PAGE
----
efe-epaBy Fatima Zohra Bouaziz Beni Ammar, Morocco

In the Moroccan town of Beni Ammar Zerhoun, donkeys took part in a beauty contest as part of a local festival paying tribute to the cultural significance of the animal in the North African country, where despite its omnipresence it often enjoys a bad rap.

In this unprecedented beauty pageant, six donkeys paraded in front of a panel of 10 judges in the small town situated between the cities of Fez and Meknes, in central Morocco, as part of the 12th edition of FestiBaz.

"My donkey is called Bluetooth because it is fast, I have prepared it for the occasion, it is well fed and shorn, and I don't whip him," Hamza told Efe as he attended the crowds of local children who had gathered around his animal asking to mount it.

Unfortunately for Hamza, Bluetooth came second place in the beauty contest, behind Cleopatra, who was declared winner after little deliberation from the judges due to her strength, good looks and relationship with her owner, Chilali.

The Egyptian ruler's namesake saw off competition from other contenders, both male and female, known as Faithful, Oscar, Sirwa and, of course, Bluetooth.

To the applause of the locals, Chilali held aloft his prizes, which included a sack of barley, a cheque for 2,500 dirhams ($260) and a certificate.

The competition's promoters used the event to highlight the importance of donkey milk, which has been used to treat skin since antiquity. Cleopatra herself is said to have bathed in it.

Similar to human breast milk in its composition, the choice of a female victor in the competition aimed to encourage villagers to keep reproducing the equine species amid a downward trend in donkeys across Morocco, partly due to urban development.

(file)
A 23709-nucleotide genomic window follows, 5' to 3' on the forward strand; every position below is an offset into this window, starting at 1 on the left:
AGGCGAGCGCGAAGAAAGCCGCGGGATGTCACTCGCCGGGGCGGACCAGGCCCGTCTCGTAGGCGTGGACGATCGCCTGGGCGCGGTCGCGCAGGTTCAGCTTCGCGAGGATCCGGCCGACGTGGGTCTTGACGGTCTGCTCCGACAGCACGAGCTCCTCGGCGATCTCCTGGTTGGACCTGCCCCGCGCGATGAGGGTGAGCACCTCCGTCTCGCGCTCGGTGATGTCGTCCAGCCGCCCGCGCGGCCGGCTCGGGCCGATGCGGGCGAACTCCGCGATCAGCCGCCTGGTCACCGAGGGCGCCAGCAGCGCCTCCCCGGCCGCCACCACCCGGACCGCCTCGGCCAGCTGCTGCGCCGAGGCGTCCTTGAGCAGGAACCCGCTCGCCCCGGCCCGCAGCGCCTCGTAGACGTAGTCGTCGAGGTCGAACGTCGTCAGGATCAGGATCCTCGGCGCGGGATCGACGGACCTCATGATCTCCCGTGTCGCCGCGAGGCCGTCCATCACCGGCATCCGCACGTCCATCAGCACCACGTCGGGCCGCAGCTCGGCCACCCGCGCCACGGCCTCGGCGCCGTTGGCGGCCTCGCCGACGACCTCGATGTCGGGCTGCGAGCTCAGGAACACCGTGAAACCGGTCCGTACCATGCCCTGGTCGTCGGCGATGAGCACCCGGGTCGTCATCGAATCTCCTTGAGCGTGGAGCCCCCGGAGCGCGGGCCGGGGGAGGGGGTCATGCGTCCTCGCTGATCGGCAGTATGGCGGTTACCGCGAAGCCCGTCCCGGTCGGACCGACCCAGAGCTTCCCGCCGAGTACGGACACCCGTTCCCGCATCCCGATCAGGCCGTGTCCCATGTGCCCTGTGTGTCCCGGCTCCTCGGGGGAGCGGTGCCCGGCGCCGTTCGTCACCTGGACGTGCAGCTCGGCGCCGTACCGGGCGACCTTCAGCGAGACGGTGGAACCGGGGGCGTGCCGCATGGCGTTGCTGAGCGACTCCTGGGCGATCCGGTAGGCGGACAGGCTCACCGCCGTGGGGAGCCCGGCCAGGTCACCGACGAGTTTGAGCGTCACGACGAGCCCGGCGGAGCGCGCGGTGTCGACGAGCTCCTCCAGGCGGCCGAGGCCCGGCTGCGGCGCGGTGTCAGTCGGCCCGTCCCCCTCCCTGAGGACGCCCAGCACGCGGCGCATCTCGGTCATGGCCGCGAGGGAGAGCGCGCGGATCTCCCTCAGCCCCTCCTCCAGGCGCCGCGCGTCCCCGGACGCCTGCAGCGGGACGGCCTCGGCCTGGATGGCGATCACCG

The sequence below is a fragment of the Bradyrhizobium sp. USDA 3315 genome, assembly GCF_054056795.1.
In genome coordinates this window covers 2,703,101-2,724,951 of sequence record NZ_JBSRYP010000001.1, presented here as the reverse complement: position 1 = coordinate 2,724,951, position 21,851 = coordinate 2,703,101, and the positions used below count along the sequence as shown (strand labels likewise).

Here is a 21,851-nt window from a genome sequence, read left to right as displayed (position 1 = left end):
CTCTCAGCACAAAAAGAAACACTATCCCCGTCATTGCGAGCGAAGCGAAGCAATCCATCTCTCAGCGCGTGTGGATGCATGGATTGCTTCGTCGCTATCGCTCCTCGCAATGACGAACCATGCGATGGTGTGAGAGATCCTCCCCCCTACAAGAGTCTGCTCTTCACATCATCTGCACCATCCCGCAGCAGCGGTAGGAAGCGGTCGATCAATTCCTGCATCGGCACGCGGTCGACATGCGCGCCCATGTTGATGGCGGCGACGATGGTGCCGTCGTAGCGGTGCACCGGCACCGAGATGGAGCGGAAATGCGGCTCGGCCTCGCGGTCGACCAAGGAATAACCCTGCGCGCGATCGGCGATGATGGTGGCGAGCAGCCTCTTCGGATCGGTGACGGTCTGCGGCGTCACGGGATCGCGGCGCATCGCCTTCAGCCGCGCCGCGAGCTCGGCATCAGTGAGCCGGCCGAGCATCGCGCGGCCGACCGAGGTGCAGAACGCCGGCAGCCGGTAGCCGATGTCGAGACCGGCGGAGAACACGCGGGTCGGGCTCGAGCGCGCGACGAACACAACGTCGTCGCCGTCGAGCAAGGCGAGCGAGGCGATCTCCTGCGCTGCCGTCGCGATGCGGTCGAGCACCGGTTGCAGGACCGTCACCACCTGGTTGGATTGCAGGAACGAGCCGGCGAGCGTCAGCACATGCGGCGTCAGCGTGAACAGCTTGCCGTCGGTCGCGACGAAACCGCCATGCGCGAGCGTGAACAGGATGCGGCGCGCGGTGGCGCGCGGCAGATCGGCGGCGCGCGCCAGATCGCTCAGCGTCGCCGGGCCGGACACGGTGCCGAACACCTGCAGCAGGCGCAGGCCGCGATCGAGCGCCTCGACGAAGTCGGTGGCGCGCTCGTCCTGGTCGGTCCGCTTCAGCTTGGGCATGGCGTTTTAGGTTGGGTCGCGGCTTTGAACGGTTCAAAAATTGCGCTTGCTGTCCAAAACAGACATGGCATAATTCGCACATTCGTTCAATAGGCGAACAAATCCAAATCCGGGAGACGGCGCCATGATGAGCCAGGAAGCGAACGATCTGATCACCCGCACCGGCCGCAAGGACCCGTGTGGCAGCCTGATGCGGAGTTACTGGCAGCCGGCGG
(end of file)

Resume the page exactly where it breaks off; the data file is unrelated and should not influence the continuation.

The latest figures from the Moroccan Ministry of Agriculture suggest there were 926,000 donkeys in 2009 but the festival organizers insist that this number had since decreased by more than half.

In Beni Ammar, a mountainous town of just over 2,000 people, donkeys are still a ubiquitous form of transport.

FestiBaz's director, Mohamed Belmou, said the donkey population here was in decline, too, thanks to a falling human population, the mechanization of farming and a history of exporting the animal to Spain, where it is used for tourism.

Another highlight of the festival was the race, a 2-kilometer course that attracted a flurry of media attention.

The winner of that race was a two-year old known as Friend, Why Not?

The race and the pageant brought an end to a four-day festival of cultural and artistic activities that aim to end stigmas associated with the animals in Morocco, where they are often stereotypically thought of as lazy or ignorant.

"We just try to do justice this beautiful, faithful animal that has served human beings throughout history, has inspired several philosophers and poets, in addition to being the first architect of the mountain paths," Belmou said. EFE-EPA

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